Renault Precinct is one of the largest in the county. The elections are held in Renault (1916). Renault contains some of the very best farm land in the state. It is drained on the southwest by the Mississippi river and on the east by Horse creek. Its history dates farther back than any other in the county. It is mainly inhabited by a farming population.

The first indications of a town was just out of the corporation of the present town. Here a man named BELFORD kept a saloon and a store. This area was known as Belfordville. Opposite to him was the tavern and blacksmith shop of a man named SAMSON, the father of Mrs. Belle ECKERT, one of Renault's oldest residents.

Among the early settlers was a man named CHURCH, father of Harmon CHURCH, and Jane McLAUGHLIN, who still resides in our town (1916). The elder CHURCH kept a tavern on what is now called the HARLOW farm (1916), about two miles north of town. This farm was later owned by John HELLER, Jr.

The tavern was the stopping place of many travelers who were on their way to Kaskaskia to pre-empt land. It is thought that he kept the first Post Office about the year 1860.

In 1876, the first hardware store was established by H. CHURCH and James ELLIF and later owned by George W. FRANKLIN. Here the first town hall was situated. It was here that the Library Association was held.

The first Doctor was Dr. PORTER. The second was Dr. STEINKUPP. He was here about the year 1870. The third doctor was Dr. SLOWY who arrived here in 1875. The fifth and sixth Doctors were Dr. Chenning, 1877 and Dr. DOUGLAS, 1886. In 1910, Dr. ISOM arrived. He was the President of the town and a candidate for state senator.

The first church was a Lutheran church and was built in the year 1880. The Catholic church was built in 1880 also. Father STICK was the promoter of the building. He died at Pana, Illinois, in 1914. The church is located on lot 9, block 10, the front is located on Washington street.

The Methodist church was built in 1887 and it's corner stone was laid on January 18th of that year. The Baptist church was built in October of 1904. The promoter in this case being Dr. DOUGLAS, who practiced here for many years. He later moved to Prairie du Rocher. Pastor GRIMM was the first minister. He was from Red Bud.

In 1900 the present school house was built. Its first teachers were Mr. McNELLY and Miss LARKEN (now CULLEN) There are two floors in the school house. The upper story is used as a play room and the lower story used as a school room. the school has been improving and through the efforts of Mr. ASSELMEIER and his pupils, and the people of Renault, the school is adding a library. During the school year of 1914-15, Mr. CAHILL taught one year of high school.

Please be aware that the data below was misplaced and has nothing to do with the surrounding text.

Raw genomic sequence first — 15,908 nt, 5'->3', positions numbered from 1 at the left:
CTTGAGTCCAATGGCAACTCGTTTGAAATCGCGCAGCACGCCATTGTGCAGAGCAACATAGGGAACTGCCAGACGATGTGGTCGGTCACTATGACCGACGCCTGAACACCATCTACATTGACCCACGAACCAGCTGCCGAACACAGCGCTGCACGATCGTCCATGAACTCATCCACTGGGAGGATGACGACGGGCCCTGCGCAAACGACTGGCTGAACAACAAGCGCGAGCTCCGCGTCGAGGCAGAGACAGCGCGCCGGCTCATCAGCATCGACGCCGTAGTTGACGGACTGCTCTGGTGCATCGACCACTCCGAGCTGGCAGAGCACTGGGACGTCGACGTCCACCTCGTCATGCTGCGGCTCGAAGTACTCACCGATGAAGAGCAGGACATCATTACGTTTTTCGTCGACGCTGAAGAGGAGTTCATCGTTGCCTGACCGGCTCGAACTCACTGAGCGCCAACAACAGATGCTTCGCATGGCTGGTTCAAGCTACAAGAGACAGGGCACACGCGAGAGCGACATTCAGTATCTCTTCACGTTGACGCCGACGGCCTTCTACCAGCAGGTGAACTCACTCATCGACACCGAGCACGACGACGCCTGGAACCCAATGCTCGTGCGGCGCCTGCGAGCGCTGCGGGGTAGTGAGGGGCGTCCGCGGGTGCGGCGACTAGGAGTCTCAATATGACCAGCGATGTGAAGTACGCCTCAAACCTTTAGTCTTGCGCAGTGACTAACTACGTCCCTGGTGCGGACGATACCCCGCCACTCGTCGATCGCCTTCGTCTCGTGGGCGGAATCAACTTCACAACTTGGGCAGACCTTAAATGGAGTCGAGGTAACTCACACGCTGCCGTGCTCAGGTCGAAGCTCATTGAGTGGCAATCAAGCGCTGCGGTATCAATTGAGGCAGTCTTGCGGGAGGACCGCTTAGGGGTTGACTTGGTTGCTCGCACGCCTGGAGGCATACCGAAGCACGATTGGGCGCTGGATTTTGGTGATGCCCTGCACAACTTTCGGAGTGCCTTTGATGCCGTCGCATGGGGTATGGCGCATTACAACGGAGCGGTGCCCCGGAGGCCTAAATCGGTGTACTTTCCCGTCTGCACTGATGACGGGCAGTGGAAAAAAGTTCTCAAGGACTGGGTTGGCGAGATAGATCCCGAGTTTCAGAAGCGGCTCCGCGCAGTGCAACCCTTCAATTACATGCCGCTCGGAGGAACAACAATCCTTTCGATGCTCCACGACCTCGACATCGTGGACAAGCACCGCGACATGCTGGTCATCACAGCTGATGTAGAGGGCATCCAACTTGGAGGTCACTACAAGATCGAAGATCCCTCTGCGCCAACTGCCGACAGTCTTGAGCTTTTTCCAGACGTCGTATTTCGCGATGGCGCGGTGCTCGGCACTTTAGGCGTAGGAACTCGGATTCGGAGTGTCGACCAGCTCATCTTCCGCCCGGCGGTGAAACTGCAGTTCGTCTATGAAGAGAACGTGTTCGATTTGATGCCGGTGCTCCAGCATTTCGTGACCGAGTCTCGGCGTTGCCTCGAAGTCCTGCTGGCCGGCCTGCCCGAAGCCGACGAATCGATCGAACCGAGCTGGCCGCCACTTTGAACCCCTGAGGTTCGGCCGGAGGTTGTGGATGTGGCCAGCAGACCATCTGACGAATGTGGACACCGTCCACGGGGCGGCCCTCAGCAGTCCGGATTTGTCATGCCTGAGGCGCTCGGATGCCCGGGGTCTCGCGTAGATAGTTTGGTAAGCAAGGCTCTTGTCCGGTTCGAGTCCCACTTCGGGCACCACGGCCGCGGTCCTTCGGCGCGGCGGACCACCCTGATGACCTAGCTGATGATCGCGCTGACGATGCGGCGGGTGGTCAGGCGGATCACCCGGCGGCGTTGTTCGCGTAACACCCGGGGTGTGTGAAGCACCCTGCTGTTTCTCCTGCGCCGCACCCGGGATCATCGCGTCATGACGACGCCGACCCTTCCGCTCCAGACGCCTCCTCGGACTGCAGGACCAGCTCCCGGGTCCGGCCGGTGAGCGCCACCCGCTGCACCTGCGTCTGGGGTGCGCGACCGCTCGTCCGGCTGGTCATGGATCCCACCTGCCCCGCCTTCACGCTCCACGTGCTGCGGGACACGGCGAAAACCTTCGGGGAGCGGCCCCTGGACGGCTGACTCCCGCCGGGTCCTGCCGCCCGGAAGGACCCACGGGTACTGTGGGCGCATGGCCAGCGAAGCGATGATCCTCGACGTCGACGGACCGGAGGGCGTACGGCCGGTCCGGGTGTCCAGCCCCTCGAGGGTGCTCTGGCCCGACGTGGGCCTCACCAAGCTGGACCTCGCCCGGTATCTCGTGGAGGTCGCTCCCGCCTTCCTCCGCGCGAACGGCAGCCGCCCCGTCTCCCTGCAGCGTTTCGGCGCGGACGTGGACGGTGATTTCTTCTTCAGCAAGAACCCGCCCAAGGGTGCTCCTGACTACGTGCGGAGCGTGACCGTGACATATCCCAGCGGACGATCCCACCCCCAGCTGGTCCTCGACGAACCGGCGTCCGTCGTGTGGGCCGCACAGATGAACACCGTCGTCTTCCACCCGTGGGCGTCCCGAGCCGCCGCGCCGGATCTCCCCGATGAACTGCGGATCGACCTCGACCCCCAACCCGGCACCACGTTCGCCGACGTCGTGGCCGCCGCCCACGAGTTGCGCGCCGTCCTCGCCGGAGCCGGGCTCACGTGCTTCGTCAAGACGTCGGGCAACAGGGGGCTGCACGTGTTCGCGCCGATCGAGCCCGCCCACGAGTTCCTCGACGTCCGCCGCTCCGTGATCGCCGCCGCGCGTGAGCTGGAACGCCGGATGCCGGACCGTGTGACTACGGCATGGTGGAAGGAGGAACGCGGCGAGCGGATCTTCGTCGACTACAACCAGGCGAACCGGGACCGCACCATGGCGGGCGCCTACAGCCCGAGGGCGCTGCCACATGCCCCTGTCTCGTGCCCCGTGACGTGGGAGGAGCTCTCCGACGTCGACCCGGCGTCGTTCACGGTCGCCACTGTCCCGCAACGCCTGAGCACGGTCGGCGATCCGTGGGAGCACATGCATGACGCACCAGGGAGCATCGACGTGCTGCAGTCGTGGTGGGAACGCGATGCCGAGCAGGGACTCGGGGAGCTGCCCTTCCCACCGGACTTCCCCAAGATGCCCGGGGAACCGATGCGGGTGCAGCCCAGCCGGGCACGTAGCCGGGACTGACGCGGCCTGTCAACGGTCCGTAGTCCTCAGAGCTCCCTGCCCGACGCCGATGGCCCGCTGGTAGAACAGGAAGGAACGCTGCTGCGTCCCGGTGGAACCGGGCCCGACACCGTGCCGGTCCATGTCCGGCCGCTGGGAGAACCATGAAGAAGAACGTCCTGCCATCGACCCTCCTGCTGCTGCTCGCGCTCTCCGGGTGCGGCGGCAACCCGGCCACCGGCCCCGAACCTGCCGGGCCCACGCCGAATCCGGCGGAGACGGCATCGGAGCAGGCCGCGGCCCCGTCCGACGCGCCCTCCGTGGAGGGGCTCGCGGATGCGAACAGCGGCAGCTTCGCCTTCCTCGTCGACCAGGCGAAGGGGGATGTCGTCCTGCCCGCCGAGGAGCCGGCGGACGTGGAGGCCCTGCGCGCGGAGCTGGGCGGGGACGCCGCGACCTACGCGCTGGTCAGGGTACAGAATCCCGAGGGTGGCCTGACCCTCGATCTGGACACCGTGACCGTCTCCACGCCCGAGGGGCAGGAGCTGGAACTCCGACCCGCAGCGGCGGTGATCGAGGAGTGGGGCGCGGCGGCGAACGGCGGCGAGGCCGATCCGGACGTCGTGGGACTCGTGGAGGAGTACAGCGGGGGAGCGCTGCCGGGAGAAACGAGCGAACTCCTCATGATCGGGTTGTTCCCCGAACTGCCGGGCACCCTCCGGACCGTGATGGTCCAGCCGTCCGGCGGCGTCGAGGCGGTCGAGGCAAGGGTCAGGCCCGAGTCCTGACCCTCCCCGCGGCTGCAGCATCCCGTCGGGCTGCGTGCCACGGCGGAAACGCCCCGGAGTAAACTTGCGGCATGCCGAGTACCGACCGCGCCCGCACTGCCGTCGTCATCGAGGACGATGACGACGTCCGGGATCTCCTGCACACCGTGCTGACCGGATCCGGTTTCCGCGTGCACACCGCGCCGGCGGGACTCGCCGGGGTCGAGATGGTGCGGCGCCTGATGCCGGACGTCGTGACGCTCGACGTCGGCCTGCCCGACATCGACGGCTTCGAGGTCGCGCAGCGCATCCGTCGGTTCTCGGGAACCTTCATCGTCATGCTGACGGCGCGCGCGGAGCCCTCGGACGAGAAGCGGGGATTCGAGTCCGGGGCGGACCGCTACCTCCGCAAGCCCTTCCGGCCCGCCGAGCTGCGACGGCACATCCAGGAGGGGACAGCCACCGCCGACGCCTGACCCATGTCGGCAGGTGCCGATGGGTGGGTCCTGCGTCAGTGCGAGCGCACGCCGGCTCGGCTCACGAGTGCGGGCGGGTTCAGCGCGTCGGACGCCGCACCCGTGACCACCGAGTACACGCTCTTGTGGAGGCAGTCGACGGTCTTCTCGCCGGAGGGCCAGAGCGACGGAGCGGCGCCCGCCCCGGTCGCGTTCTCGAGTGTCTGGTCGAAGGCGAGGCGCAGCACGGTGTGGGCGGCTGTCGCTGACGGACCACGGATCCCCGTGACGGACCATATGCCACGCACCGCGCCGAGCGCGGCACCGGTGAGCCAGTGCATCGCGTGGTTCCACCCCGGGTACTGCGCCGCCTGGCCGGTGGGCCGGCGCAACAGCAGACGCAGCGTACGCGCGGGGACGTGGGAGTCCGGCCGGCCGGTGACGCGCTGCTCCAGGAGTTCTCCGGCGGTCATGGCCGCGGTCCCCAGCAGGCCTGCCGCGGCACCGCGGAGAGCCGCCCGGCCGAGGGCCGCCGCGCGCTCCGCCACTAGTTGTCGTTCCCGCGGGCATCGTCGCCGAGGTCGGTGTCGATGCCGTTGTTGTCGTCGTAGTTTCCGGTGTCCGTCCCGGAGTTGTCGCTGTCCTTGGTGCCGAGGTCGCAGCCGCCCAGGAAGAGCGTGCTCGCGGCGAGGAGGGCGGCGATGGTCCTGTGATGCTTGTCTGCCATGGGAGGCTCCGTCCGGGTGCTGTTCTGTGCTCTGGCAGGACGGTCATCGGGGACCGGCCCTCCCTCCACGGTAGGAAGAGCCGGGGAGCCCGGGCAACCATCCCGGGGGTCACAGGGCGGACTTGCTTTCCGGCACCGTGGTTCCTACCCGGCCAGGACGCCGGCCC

The first school house was built about 1867 and contained only one room, but found to be too small so it was enlarged. One of the first teachers was Mrs. TAILOR (now SALE). One of the first teachers was Mr. McGASKIN.

Among the first schools was one called the PRESTON school, which was on land owned and cultivated by George BICKELHAUPT. It was built in 1850 and 1851, by a man named PRESTON, and also used for Church services at that time. Among the early teachers here were FREELY and Jess M. AMES. Nothing more can be found on either of these teachers because the school house burned down. Until lately (1916), the ruins could be seen, but they have since been removed by the owner.

One of the oldest houses in the precinct was located on a farm which is now part of the village. When the town was laid out, this house was found to be standing on Jackson and Second streets in 1869, by Harmon church. It was later owned by Mrs. TATE. James P. GLASGOW owned the land and laid out the town in 1860.

The first house was built during 1860-61 and was used as a store building and owned by A. S. KEAGY and F. PHILIPS, and later by Mr. CARR. Here a Mr. BECK kept a saloon. On the porch of this house the second murder occurred. The first murder in the precinct was that of GLASGOW.

The second house was also a saloon and owned later by Mr. STUDT. It was built in 1861. The third house was built by STOECKEL, who was the fourth man to arrive here. At one time he also ran a saloon. His child was the first one born here. At the time of his death, which occurred in January of 1914, he was the oldest man in Renault.

About this time, HOLMES and DASHNER moved their homes from Ames to Renault. The next house was built by Mrs. WINTERS and is now owned and occupied by Mrs. MEYER (1916). Several brick kilns were burned here during the early settlement of Renault.

The next building of importance was a mill. It was built around 1869-70, on the banks of what is now known as Mill Pond. The mill was open until 1888, when it was closed because it didn't pay.

In 1876 a Library was started by the town. The first hotel was built by Fred CLINE around 1868-69. After his death, the hotel was kept by his widow but she later turned it over to Harmon CHURCH who called his hotel "Grand Central." Mr. DASHNER also open a hotel and called his "The Centennial."

About this time, ELLIF and HOL--- opened the undertakers.

Around the turn of the century, the town was incorporated and has grown in population. Modern improvements include two saloons, four stores, a blacksmith shop, two barber shops, shoe repair shops, one bakery, one livery stable, one undertaker, two dressmaking parlors and a drug store.